KENYA BROWN - Wednesday, October 29, 2014
Goalkeeper Markus Dickerson has dreams of one day playing in England, but he has decided to start his professional career in Norway with second division side Kongsvinger IL.
The California native was not selected by any teams in the 2014 MLS SuperDraft after finishing his college career, but as he told Yanks Abroad, it was what he wanted.
"I didn't want to play in the U.S. so it had no effect on me at all," he said. "My goal is to eventually play in England, and I don't believe I would get there if I started my career in the U.S. There is a lot more upward mobility in the soccer systems in Europe."
Growing up in California Dickerson was involved in various sports such as basketball and football. However, it was soccer that would have his attention at a very young age. According to the 6-4 netminder, despite the interest in those sports, his love for soccer would take over and lead him down his current career path.
"I played football and tennis as well in high school and during most of my junior and senior years I thought I was going to play college football instead," he said. "Luckily I was never offered a scholarship for football so I stayed with soccer. Even with the talk of football I always knew in my heart it would either be soccer or basketball. Since they are both during the same season in high school I had to make that decision my freshman year, and I loved soccer so that's what I went with. My club soccer years were very formative and my love grew more and more. My Mom's from England so I think it's in my blood."
After focusing his attention on soccer full-time, the 24-year-old would move to the college ranks at California State University Dominguez Hills. His time at the NCAA Division II school was fruitful as he earned many individual honors and became the school's all-time leader in shutouts in his senior year.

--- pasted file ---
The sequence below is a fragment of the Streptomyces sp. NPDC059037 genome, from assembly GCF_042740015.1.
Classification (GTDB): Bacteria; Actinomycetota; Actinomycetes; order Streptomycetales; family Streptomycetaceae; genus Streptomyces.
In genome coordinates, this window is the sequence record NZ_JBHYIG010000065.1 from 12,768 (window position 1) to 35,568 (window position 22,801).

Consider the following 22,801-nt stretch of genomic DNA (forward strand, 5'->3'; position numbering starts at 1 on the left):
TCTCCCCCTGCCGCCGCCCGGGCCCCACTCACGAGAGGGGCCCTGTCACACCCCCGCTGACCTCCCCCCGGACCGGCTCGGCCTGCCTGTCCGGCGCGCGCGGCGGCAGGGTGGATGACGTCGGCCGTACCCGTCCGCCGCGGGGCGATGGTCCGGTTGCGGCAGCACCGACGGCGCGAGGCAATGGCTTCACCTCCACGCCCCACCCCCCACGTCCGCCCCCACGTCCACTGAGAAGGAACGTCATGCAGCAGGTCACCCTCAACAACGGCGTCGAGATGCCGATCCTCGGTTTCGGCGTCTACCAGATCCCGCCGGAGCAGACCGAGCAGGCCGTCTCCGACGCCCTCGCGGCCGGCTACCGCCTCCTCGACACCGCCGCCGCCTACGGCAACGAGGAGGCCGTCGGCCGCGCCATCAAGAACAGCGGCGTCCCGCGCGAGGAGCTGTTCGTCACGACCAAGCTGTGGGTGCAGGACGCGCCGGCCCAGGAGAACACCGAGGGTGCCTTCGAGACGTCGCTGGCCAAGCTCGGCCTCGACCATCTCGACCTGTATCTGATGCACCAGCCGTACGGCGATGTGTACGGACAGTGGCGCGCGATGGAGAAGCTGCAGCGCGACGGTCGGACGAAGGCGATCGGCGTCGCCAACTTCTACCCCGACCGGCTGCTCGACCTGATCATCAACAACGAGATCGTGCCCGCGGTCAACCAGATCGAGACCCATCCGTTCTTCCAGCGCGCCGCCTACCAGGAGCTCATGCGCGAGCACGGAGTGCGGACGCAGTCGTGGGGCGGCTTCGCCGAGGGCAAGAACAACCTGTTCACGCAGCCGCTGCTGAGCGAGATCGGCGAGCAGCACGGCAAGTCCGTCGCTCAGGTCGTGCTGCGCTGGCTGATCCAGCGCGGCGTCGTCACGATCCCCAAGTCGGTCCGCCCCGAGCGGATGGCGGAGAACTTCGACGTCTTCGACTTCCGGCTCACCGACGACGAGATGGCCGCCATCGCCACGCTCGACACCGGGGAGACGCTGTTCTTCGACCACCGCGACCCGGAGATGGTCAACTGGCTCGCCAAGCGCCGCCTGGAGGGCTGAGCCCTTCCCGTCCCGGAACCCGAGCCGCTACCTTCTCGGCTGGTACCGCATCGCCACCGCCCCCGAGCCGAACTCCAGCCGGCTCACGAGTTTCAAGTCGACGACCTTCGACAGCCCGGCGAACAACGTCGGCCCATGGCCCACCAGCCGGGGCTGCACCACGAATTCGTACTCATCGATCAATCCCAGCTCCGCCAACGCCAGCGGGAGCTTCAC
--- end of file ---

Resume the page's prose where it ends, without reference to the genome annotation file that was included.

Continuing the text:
"Playing college soccer was one of the important steps in achieving my dream. I loved it," said the former Toros player. "My freshman year I came into a great squad that I learned a lot from. We won the D-II National Championship that year. I redshirted but I was on the roster and traveled to all the playoff games and the final four. I think this was one of the most important times in college."
"All the experience, confidence, and soccer IQ I gained helped me get to this level. The Coaches Joe Flanagan, Jeff Tuttle and Drew Rea were a great help my whole time there. Most of all Mike Littman who took me under his wing and taught me everything on and off the pitch. He was a key factor in my success as a player."
Prior to the end of Dickerson's college career there were thoughts of turning professional. While only some can take their game to the next level, he knew from a very young age that he would be a professional athlete based on the encouraging words people said to him during his formative years.
"My mom told me I could do anything I want if I worked hard enough so I think that's what really made me believe my whole life," said Dickerson. "During club and high school I was told by coaches that I could go far. I remember my club head coach, a former pro keeper from England, told me after a specific game that I made a top class save and he could see me playing professional. As well as one day I was walking with Joe after practice and he said, ‘You know we believe you can play at the next level, just keep doing what you're doing.' Hearing that from him was a great moment."